Hamburgers are one of my absolute favorite foods. For the most part, I’ve been content eating a wide variety of burgers prepared at restaurants, barbecues, and here at home.
I’ve been paying more attention recently and I’ve noticed that there is great variation in the quality of burgers I eat. Some are moist and flavorful, while others are pretty dry and bland. Why is there so much variation? Here’s what I’ve learned.
Tips for cooking great burgers
A shrink-wrapped package of ground beef from the local grocery store isn’t the best option when preparing burgers. This beef may contain an unknown quantity of fat, be laden with germs like E. coli, and be so tightly wrapped that it yields leaden burgers.
Most burger experts recommend using fresh ground meat (ground at home or by a butcher) that has 15-20% fat content. Not sure how much fat is in which variety of ground beef? Here’s an overview:
– Ground chuck has about 20% fat
– Ground sirloin has about 15% fat
– Ground round has about 11% fat
It’s best to use ground beef with a relatively high fat content so the burgers remain juicy through the cooking process. If you do use lean ground meat, it is beneficial to enfold a pat of butter in the center of each burger in order to add enough fat to keep the burgers moist.
When forming burger patties, it is best to handle the meat delicately and quickly. You want to be delicate so you avoid creating dense and firm burgers and you want to be quick so the fat doesn’t stick to your hands instead of remaining in the burgers.
The best way to accomplish this is to chill and wet your hands in cold water before forming patties out of very cold meat. Form the patties as gently and quickly as possible. If you choose to use any utensils or accessories (like a burger press), they should also be chilled.
Some experts recommend weighing the ground beef as you divide it so that each patty is similar in size. This makes the cooking process easier because the burgers will cook at the same rate. Whether you weigh your meat or not, be sure to form your patties with a slight dimple in the center so they don’t bulge as they cook.
How you season your burgers is really a matter of preference. However, there are two rules of thumb to keep in mind.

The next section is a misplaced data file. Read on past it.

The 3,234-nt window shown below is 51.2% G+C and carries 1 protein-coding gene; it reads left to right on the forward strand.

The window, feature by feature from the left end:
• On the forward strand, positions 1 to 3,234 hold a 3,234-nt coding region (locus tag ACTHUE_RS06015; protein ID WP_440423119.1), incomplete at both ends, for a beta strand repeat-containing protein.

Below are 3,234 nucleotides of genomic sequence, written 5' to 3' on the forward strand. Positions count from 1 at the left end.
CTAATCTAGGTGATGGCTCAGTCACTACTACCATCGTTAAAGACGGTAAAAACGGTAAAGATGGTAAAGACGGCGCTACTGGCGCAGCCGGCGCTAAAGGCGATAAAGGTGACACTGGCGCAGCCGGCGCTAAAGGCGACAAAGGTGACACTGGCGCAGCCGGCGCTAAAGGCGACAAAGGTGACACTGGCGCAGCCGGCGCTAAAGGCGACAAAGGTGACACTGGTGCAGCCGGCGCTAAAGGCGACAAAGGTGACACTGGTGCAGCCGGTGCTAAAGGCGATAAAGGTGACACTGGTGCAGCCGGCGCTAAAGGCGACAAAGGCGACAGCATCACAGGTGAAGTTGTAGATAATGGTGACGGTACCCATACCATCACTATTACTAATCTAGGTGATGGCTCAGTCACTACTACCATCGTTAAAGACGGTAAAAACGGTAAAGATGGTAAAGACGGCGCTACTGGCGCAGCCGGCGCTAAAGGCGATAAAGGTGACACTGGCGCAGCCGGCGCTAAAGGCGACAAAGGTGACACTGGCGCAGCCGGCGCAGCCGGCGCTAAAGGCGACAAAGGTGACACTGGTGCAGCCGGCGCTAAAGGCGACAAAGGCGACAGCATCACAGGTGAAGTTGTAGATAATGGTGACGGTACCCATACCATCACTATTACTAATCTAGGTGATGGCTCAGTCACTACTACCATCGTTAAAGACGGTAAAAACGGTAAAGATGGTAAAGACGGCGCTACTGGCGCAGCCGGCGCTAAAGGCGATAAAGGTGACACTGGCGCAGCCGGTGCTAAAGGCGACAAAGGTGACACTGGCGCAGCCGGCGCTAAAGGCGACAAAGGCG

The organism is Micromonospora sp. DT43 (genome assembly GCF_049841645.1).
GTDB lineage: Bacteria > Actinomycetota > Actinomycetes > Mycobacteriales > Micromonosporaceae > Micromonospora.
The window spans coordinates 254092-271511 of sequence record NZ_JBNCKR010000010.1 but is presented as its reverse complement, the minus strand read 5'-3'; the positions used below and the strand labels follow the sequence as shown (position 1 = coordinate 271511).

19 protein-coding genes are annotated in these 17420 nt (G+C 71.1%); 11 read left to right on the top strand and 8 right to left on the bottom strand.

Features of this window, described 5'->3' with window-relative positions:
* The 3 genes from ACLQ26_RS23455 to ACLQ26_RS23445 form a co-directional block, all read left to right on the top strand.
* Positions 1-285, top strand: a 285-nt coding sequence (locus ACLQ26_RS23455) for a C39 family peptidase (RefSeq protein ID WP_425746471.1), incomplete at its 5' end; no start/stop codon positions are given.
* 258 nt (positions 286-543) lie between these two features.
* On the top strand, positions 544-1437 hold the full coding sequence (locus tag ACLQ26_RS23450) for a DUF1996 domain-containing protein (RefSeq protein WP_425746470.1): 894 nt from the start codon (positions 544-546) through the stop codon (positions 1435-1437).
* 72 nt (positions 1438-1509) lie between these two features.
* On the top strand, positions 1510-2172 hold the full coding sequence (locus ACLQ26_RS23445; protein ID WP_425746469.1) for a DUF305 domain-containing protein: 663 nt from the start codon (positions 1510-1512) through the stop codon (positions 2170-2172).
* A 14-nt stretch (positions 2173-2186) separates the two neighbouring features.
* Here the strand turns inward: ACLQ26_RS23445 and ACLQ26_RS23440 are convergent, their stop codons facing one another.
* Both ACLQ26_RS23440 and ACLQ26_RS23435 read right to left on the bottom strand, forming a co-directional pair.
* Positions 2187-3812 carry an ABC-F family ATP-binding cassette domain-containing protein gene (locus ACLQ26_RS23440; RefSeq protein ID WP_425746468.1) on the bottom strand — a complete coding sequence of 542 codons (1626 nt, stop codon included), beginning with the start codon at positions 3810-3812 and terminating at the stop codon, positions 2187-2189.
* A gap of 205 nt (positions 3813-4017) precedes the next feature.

First, avoid adding fillers such as chopped onions, eggs, and breadcrumbs to the meat. Doing so forces you to manipulate the meat so much that you will get dense burgers. Additionally, these fillers turn each patty into a mini-meatloaf instead of a burger.
Second, definitely use salt and pepper to season your burgers. Freshly ground pepper and coarse salt are best. The pepper can be added whenever, but wait to salt the burgers until you are ready to cook them. Why? Salt dissolves muscle proteins, causing them to cross-link. This turns moist and tender burgers into springy, sausage-like patties. This will not be a problem if you simply cook the burgers within minutes of salting them.
To cook burgers well, begin with a clean, oiled, and hot grill or griddle. Sear the burgers over a higher heat to develop a bit of a crust and then move them to a cooler part of the grill or griddle to cook. Resist any urge to press down on the burgers as they cook! This squeezes the juices out of the burgers, leaving them dry.
There is a lot of debate regarding whether or not you should flip your burgers repeatedly while they are on the grill or griddle. Some experts assert you should only touch your burgers 3 times once they are on the cooking surface: a 180 degree rotation, a flip, and then one more 180 degree rotation. However, other experts say it doesn’t matter how often you flip your burgers. They contend that frequent flipping results in faster and more even internal cooking, which cuts down on grill or griddle time. See my sources at the end of this post for more on this debate.
If you are aiming for a medium-well burger, you’ll want it to cook for approximately 4 minutes on each side. Gauging doneness is an inexact procedure, but with the use of a meat thermometer you can be pretty accurate:
– 120°F and below = rare (red/raw in the center)
– 130°F = medium-rare (pink and warm)
– 140°F = medium (pink, starting to dry out)
– 150°F = medium-well (grayish pink, significantly drier)
– 160°F and above = well done (completely gray, very little moisture)
Burgers can be served by themselves or on some sort of bread. If you serve them on buns, there are a lot of options available. If serving small, thin burgers, then it generally works well to use soft, squishy buns (such as potato rolls or standard-issue supermarket buns). If serving larger, pub-style burgers, it’s often best to use sturdier rolls so the juices of the burgers do not soak through and dissolve the buns. Feel free to get creative, just make sure the burger and bun match in size so you are not biting off mouthfuls of bun that contain no meat!
Do you enjoy burgers? What helpful tips can you share for preparing great ones?